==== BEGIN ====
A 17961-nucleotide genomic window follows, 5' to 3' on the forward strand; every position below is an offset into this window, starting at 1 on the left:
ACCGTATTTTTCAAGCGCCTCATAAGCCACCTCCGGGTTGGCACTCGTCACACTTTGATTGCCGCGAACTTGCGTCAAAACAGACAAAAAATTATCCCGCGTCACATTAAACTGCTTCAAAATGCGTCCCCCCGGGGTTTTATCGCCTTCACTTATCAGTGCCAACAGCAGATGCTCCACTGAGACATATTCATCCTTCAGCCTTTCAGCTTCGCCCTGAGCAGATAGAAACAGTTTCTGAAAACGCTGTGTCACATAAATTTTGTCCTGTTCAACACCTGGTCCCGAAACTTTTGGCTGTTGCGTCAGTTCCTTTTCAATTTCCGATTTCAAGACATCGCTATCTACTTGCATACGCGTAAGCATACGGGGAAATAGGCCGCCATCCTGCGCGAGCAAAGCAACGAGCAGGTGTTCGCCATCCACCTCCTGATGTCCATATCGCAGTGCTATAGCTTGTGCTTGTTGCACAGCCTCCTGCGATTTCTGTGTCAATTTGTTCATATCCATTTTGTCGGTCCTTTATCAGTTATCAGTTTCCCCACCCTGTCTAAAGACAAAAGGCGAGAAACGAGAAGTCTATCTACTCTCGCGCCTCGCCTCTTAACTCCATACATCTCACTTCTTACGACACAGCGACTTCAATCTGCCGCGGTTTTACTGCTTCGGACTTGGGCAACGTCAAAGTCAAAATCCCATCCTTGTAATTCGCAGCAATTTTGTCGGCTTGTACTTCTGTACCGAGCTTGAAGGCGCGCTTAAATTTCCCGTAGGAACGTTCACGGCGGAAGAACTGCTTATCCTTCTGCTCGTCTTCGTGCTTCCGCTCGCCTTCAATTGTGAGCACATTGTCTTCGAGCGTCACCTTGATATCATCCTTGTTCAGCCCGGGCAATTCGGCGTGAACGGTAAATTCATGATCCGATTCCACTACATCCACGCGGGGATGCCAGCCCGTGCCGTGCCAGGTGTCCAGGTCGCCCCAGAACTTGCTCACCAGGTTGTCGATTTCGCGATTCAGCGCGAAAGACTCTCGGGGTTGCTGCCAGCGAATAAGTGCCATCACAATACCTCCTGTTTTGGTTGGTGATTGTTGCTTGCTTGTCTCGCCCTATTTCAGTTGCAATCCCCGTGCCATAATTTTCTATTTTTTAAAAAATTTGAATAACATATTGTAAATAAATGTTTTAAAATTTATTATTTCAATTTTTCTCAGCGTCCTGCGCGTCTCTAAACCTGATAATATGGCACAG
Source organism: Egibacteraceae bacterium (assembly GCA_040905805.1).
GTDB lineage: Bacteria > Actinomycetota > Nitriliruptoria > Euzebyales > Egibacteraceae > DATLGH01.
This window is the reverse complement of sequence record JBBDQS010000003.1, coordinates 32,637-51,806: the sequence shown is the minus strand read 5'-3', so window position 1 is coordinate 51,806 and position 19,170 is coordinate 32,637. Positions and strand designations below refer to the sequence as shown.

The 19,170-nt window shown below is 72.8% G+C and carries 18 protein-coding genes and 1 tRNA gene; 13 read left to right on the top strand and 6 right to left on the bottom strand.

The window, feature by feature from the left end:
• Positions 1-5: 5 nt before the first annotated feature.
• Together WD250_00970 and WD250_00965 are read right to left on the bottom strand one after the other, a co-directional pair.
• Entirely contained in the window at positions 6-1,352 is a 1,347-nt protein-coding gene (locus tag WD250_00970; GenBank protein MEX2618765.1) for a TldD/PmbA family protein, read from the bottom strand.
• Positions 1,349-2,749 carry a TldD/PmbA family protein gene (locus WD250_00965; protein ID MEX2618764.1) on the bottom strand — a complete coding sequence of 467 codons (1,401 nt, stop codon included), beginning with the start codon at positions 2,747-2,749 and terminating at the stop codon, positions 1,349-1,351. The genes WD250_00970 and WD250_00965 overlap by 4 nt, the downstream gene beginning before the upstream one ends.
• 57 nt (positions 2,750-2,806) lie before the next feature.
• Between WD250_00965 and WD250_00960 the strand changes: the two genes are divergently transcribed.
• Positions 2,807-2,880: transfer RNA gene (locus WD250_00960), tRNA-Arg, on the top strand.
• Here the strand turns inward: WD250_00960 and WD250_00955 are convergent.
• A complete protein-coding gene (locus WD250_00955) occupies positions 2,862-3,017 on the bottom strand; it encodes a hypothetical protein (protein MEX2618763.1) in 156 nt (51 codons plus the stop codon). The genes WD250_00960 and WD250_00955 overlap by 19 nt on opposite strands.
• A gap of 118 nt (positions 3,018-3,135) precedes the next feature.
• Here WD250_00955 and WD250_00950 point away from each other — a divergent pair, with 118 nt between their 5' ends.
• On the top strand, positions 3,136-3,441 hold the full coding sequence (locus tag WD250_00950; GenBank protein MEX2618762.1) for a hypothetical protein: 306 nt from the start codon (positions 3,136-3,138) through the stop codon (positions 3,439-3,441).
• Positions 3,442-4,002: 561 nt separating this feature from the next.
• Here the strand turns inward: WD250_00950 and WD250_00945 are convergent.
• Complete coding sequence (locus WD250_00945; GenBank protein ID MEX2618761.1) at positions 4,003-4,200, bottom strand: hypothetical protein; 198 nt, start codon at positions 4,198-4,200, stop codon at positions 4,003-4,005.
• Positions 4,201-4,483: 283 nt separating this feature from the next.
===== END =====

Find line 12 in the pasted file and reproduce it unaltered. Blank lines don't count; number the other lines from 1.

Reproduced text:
• 57 nt (positions 2,750-2,806) lie before the next feature.